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New perspectives on WEEE

The UK has done a good job so far on WEEE recycling - although there is still plenty of room for improvement. Sean Feeney, chief executive of EnvironCom, looks at the WEEE Directive Recast.

Household collections of waste electronic and electrical equipment (WEEE) are on the up, and new technologies that allow more sophisticated methods of handling unwanted waste are moving the industry in the right direction. It is an industry that has started to grow up.

But the sector is now faced with the WEEE Directive Recast, which provides an exciting opportunity to make further developments and improvements to the way industry perceives and manages WEEE.

Thanks to the prospect of more WEEE items coming through the system as a result of higher targets and increased public awareness, the WEEE Recast should provide the impetus we need to grow the industry and take it to the next level of maturity.

This maturity is key to achieving targets and to the long-term stability of the industry in terms of encouraging investment, building new infrastructure and developing new technologies.

If the WEEE sector is to grow, all parties need to work more closely together to ensure that not only are we more commercially attractive, but we also do the right thing for the environment.

That means compliance schemes, councils, recyclers and waste management operators all need to develop a joined-up approach across the supply chain to create a virtuous recycling circle.

The implementation of the WEEE Recast in the UK should give local authorities the opportunity to engage more with their communities to drive up volumes and do more to support social enterprise, such as helping the smaller charities which are increasingly relying on WEEE for financial help.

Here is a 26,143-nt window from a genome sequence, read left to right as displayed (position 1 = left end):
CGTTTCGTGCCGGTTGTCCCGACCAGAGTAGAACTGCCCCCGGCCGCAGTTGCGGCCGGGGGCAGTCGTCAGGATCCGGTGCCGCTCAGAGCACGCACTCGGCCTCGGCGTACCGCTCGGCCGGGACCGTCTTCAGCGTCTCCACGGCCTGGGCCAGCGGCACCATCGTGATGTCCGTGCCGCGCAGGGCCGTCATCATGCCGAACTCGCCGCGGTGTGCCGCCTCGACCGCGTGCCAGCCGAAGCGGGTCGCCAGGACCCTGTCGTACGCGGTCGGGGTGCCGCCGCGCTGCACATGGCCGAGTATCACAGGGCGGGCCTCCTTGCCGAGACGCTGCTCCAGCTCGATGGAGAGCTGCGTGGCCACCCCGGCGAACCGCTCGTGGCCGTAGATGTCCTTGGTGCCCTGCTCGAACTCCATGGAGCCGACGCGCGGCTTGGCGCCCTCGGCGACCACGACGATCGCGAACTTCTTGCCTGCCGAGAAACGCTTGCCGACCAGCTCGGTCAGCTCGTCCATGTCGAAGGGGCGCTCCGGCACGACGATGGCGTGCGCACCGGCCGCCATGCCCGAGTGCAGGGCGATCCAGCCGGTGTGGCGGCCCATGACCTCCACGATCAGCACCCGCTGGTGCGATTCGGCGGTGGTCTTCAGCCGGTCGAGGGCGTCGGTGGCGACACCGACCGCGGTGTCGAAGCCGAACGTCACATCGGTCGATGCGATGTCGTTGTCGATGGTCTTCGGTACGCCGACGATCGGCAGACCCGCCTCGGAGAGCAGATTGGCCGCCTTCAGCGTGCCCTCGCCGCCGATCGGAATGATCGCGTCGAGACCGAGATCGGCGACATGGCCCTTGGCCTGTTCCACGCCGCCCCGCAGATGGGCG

But rather than the WEEE Directive Recast being a burden for councils, this should present an opportunity for them to ensure that their compliance schemes play a greater role in the process; work with the supply chain to ensure communities are fully engaged in the process; help waste management operators to secure maximum value from WEEE; and encourage recyclers to develop the technology and expertise.

We all need to start looking more creatively at WEEE. How can we get more from the community? How can we educate people on the environmental and economic benefits of recycling? Where is our WEEE going and what is happening to it when it gets there? How can we ensure that we hit our targets and work towards a circular economy?

That means, for example, reusing more WEEE in order to give it another lease of life, then doing our best to recycle whatever is left. EnvironCom is already striving to achieve this because it recognises that this ‘reuse and recycle’ model is beneficial.

For example, reusing a product is far better for the environment than recycling it because it uses as much as 20 times less energy. Understandably, the focus from consumers and the Government is to increase reuse. It is a credible and logical way to deal with WEEE, and the implementation of the WEEE Directive Recast in the UK should fully support this.

So rather than considering the recast as being a burden on our wider industry, every aspect of the supply chain needs to fully embrace the opportunity it presents and work together as one. It is time to take WEEE recycling to the next level.

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